Only a small section of the Tadoba Andhari Tiger Reserve is now open to the public, but in 2013 it was so overcrowded with tigers that in every four hour trip to the jungle it was possible to spot about six of these creatures.

Tadoba Andhari Tiger Reserve

This is the report of a trip to Tadoba in May 2013. We arrived at the tail end of a heat wave, with daytime temperatures going up to 48 Celcius. The five hour drive to and from Nagpur can be uncomfortable without a well airconditioned car. It is mandatory to have an approved guide on a trip into the jungle; these have to be booked online a month in advance. One can take two trips into the jungle each day: one beginning at 6 in the morning and ending at 10, the other starting at 3 in the afternoon and ending at 6:30. The viewing was good since sunrise was around 5 AM and sunset after 7 PM. Tadoba is currently overcrowded with tigers, and it is possible to sight around six different tigers in each trip.


A large part of the reserve consisted of bamboo forests, interspersed with teak, tendu and mahua. May is after the flowering of the mahua and the flame-of-the-forest, so these brilliant red flowers were gone. There was a small number of highly visible yellow flowering amaltas (Laburnum). Some of the pale Indian ghost trees had started changing to the red colour they take on during monsoon. Some of the grasslands, especially close to water were the purple khus; otherwise the general effect was of tall seared brown grass, with patches of low green grass.


Tadoba has been very successful in preserving tigers. We had many sightings of tigers: from the aging Yera Anna to the prime Waghdo and the younger Gabbar. The males seem to have colourful names, whereas the females are known by their ranges and number of cubs; this throws an interesting light on the village society of the area. In four trips to the jungle we saw three females, four males, and four nearly weaned cubs. Apparently twenty four cubs have been born this year. The park may soon exceed its carrying capacity of tigers.

Wild dogs, called the dhole, are another spectacular sighting. We saw two different family groups; the larger had about ten individuals, including cubs. We sighted both groups in the evenings, as we were leaving the jungle.

We saw two different bears, one late in the morning, the other in the evening. The morning's sighting was of a large specimen, which walked along the road until it sensed our approaching jeep. At that point, it walked into the bordering jungle, and started breaking up a termite mound to eat the insects. It stayed within sight for more than half an hour. Later jeeps saw it cooling off in a water hole. The smaller specimen was shier. It was seen by different groups of jeeps near a road over a period of an hour or so, but every time a jeep came along, it would disappear into dense jungle. Interestingly, a bear's footprint looks very human at first sight (see the picture).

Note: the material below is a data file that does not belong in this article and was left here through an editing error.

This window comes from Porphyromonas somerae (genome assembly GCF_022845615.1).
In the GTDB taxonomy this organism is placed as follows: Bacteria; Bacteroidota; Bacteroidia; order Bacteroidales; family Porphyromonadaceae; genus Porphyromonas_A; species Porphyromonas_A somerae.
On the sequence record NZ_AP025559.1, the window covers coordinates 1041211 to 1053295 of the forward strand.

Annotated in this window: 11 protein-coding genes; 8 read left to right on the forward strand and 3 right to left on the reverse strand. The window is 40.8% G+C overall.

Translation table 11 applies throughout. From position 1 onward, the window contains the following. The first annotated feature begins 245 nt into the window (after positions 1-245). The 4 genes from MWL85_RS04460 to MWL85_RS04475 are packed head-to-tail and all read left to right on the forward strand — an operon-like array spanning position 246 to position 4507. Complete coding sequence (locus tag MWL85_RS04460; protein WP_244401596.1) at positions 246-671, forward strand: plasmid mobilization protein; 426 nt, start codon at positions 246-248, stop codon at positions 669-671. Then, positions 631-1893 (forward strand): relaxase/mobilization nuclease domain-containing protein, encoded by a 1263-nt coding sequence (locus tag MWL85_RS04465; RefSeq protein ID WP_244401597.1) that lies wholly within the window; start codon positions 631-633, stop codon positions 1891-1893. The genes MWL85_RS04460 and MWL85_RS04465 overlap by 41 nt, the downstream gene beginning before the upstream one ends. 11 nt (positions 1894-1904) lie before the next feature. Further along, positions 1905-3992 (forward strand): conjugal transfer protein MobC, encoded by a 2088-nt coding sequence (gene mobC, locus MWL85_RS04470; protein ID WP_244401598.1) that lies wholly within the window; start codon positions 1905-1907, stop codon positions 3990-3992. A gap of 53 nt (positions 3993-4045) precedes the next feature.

We did not see any leopards, although there were scattered reports of sightings. We passed a family of wild pigs several times at the same spot. Cheetal and Sambar were common. We also had sightings of the barking deer and Chausingha. There were herds of Gaur with calves, and solitary bulls. Nilgai have apparently disappeared from the area as bamboo has taken over grasslands. Bands of langurs were common everywhere. The common mongoose and its shier cousin, the ruddy mongoose, were also seen.


Termites are widespread in the park. It is hard to spot many insects from a moving vehicle. Butterflies are exceptions, but in this season they are uncommon. A couple of sulphurs, some grass yellows, and the Psyche were the only things I managed to spot.



We were not really paying attention to birds, so we missed identifying many of the smaller birds. We did not see any vultures or shrikes. The list of identified birds is here.

  1. Grey jungle fowl
  2. Painted spur fowl
  3. Peacock
  4. Lesser flameback woodpecker
  5. Brown-headed barbet
  6. Grey hornbill
  7. Indian roller bird (Image E)
  8. Common kingfisher
  9. Pied kingfisher
  10. White-breasted kingfisher
  11. Green bee eater
  12. Common hawk cuckoo
  13. Sparrow hawk cuckoo
  14. Lesser coucal
  15. Rose-ringed parakeet
  16. Alexadrine parakeet
  17. Palm swift
  18. Collared Scops owl (Image A)
  19. Barred jungle owlet
  20. Indian nightjar (Image C)
  21. Spotted dove
  22. Collared dove
  23. Red turtle dove
  24. Yellow-footed green pigeon
  25. Black-winged stilt
  26. Red-wattled lapwing
  27. Black-shouldered kite (Image B)
  28. Crested serpent eagle
  29. Besara
  30. Shikra
  31. Oriental honey buzzard (Image D)
  32. White-eyed buzzard
  33. Changeable hawk eagle
  34. Little cormorant
  35. Darter
  36. Little egret
  37. Median egret
  38. Cattle egret
  39. Pond heron
  40. Grey heron
  41. Black Ibis
  42. Glossy Ibis
  43. Oriental stork!!!
  44. Indian Pitta
  45. Rufous tree pie
  46. Black-headed oriole
  47. Black drongo
  48. Racket-tailed drongo
  49. Ashy drongo
  50. Paradise flycatcher
  51. Orange-headed ground thrush
  52. Tickell's blue flycatcher
  53. Oriental magpie robin
  54. Brahminy starling
  55. Common myna
  56. Pied myna
  57. Red-vented bulbul
  58. White-cheeked bulbul
  59. Tailor bird
  60. Jungle babbler
  61. Common babbler
  62. Jungle bush quail
  63. Sirkeer Malkoha
  64. Lesser whistling teal
  65. Purple moorhen

© Sourendu Gupta. Inputs from Doreen D'Sa. Created on 2 June 2013.